Jesse Owens Thesis

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The Story Of Jesse Owens (Rough Draft)
Jesse Owens won the most gold medals in the 1936 Berlin Olympics. He was an African American runner, who against all odds became one of the best track athletes in Olympic history. Owens would soon become a model of success for all African Americans. Jesse Owens was the star of the Berlin Olympics in 1936; his early life, training and motivation, and his overall performance in The Olympic Games made him into a hero for all African Americans.
Being an African-American, discrimination played a big role in Jesse’s early-life. Jesse endured a childhood in which he was surrounded by grinding poverty in Alabama, he became a star athlete in high school after his family moved to Cleveland, Ohio. (Borden). Growing
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He first went to school at Fairmount Junior High around 1927 and quickly attracted the attention of a man who would help him in his mission to athletic success. (Borden). Charles Riley worked at the school as a physical education teacher and track-and-field coach; he immediately realized that Jesse was a naturally gifted athlete who had not yet taken up serious training. (Borden). Riley worked long hours with his star student and continued to do so through high school. (Borden). Within a year, Jesse was running the 100-yard dash in eleven seconds and in 1928 he set two world records for his age group in the high jump, at six feet, and the long jump, at twenty-two feet, eleven and three-quarters inches. (Borden). In college Jesse was still an exceptional track athlete for Ohio State University, they even called him “The Buckeye Bullet”. His finest day was May 25, 1935, at the Big Ten championships in Ann Arbor. Within a single hour he set new world records in the 220-yard sprint, the 220-yard hurdles, and the long jump, and tied the world record in the 100-yard dash. (“Jesse Owens”). Towards the end of and after college Jesse was ready to try for the Olympics. In 1932, he failed to win a place on the United States Olympic squad, but by the time he had finished high school, in 1933, he had won much acclaim as a track athlete of extraordinary promise. (Borden). At the…show more content…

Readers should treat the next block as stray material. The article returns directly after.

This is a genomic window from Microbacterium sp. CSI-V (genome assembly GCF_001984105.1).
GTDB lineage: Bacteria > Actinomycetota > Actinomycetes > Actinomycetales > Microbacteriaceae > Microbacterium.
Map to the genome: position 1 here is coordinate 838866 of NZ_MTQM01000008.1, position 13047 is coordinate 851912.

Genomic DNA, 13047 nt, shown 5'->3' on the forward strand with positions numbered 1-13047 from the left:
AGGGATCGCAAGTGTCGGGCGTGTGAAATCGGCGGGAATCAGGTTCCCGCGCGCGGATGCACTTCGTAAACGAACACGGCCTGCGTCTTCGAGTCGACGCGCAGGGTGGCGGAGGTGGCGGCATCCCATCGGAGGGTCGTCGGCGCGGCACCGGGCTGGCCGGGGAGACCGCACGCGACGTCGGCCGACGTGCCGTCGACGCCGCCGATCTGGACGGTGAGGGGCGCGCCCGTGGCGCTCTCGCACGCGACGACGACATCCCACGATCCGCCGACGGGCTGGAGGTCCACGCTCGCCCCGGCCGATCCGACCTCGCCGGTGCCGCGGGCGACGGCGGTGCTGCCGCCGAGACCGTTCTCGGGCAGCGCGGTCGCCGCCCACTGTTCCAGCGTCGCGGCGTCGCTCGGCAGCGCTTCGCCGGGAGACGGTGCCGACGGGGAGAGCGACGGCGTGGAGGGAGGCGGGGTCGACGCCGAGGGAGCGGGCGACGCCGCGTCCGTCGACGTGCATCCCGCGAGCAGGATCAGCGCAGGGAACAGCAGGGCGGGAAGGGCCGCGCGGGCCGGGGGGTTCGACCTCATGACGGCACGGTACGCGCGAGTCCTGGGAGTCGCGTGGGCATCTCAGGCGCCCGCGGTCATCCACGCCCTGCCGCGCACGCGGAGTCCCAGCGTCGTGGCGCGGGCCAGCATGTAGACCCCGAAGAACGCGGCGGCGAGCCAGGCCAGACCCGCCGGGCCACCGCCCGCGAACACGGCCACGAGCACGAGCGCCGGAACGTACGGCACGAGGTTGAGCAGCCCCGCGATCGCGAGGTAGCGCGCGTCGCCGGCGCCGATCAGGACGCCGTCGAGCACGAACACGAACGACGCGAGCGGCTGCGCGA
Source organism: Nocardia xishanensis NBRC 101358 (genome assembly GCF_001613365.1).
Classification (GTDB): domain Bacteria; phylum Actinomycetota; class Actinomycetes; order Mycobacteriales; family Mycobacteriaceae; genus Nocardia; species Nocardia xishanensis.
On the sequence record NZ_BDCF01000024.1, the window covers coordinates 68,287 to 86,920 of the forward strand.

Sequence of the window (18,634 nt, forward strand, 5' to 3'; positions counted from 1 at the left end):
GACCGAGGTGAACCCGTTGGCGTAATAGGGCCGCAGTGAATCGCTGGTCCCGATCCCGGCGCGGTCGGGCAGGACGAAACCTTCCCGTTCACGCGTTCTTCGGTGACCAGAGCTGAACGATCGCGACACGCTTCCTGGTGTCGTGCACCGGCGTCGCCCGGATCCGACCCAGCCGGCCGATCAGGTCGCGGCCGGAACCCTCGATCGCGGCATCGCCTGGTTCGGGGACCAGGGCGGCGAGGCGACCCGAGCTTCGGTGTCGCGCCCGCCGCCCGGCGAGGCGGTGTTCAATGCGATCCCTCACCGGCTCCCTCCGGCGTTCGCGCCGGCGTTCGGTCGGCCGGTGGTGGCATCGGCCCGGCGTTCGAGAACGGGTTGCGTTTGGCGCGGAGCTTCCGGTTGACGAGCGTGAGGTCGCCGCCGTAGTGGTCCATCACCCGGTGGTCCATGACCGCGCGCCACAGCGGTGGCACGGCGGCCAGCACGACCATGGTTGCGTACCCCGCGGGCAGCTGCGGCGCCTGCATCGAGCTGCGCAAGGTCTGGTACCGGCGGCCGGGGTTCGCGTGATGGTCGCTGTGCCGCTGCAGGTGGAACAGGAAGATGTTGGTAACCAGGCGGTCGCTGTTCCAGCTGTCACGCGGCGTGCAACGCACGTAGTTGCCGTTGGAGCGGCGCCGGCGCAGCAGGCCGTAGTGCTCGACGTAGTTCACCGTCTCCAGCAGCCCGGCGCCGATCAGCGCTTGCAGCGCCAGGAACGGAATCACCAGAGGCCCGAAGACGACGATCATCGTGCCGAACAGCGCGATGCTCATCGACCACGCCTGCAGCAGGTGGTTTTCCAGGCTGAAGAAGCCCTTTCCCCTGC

Jesse went on to have tremendous success in the games. He took the Berlin Olympics by storm; he won the 100-meter dash in 10.3 seconds, which was equal to the world record. (“Jesse Owens”). At first the crowd thought that Jesse had set the new world and Olympic records, unfortunately for Jesse officials ruled otherwise. (Nuwer). He put all of his thought and time into the single biggest race in his life, the finals of the 100-meter dash. (Nuwer). Applause for Jesse erupted when the officials concurred that his 10.3 time had tied the world and Olympic records. (Nuwer). Hitler was very disrespectful to America, specifically the African-Americans. (Nuwer). Before the national anthem could be played, Hitler quickly left the stadium, he left a representative to try an convince the press that his departure time had been prearranged, which did not work. (Nuwer). “The Americans should be ashamed of themselves, letting Negroes win their medals for them, I shall not shake hands with a Negro.” (Nuwer
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